DDP shipping is more expensive on the front-end, but it results in a positive customer experience during delivery. To make things easier, you can include these duties/taxes at checkout, collect them from the customer, and pay for DDP shipping. Be sure to communicate on your product pages, email confirmations, and shipping policies what your customers can expect for international shipping.
Here are the more specific benefits of DDP shipping:
Fixed Fees are Cheaper Than DDU Fees
Understanding why DDP shipping can be cheaper than DDU fees takes an understanding of the customs process once a package enters the country in which a customer has purchased an item. When a consumer’s package arrives at customs, they’ll receive a phone call requesting fees before customs can release the package to them or the post office for them to come to pick up a package. It’s also not uncommon for customs to hire an independent customs broker to collect these duties on their behalf.
There are often brokerage, storage, and late pick-up fees associated with this process. All of these costs put together can be very hard to estimate or communicate with a client before the sales process takes place. DDP shipments could be a little more expensive upfront because the payment is processed by the courier company to customs on your behalf for an additional fee. That said, these fixed fees can be as much as 3-4 times less expensive than DDU brokerage fees.
Shipments Clear Customs and Are Delivered Directly to the Consumer’s Door
When duties/taxes are paid upfront, there is a lot of time and money saved through the process. This allows the package to be shipped out from customs immediately after arriving and eliminates the hassle associated with needing to pick the parcel up from the post office. Additionally, suppose consumers don’t pick up their packages in a timely manner. In that case, they could rack up a large number of late pick-up fees that could make picking up international parcels even more expensive than they were before. With the ease that DDP allows, you’re much more likely to receive repeat business as customers will remember how easy the process was for them.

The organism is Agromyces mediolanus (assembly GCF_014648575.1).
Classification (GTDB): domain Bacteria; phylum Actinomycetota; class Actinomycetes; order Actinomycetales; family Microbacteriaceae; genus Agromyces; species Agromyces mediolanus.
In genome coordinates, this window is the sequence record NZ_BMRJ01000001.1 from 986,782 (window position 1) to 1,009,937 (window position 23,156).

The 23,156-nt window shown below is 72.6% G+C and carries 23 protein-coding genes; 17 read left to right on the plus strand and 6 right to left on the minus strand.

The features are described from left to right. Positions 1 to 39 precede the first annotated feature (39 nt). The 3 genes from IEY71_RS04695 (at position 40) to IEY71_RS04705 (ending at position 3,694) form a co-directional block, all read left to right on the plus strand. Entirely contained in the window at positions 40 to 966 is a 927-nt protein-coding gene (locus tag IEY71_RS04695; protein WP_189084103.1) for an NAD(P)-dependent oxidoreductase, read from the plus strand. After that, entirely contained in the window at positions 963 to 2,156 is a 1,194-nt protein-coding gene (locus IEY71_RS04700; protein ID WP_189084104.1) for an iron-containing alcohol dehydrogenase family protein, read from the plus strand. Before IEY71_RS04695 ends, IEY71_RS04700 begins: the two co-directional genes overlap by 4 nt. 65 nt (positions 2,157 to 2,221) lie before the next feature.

Recipients Won’t Abandon Shipments
Under DDU, when a consumer receives a call that they need to pick up their package themself and need to pay additional fees for the parcel to be released, frustration is a common reaction. Some individuals may flat-out refuse to pay the fees, while others may forget or not care enough to pick up the package themself. When parcels are abandoned at customs, this can become too costly to the seller, who will need to end up losing the product, sale, and the additional money spent if you’d like the item shipped back to you. When the product is sent directly to the consumer’s door, this problem is virtually eliminated.
Looking to get started with DDP shipping solutions today? Check out Parcll to see how we’re making an impact in the shipping industry.
The Timeline For DDP Shipping, Examining Liability
DDP shipping is different from DDU shipping in terms of when the liability of the package is shifted over to the consumer. The DDP process follows a specific timeline that can be easily traced and tends to be much less confusing and impractical than DDU shipping.
1. Carrier Takes Possession of the Shipped Item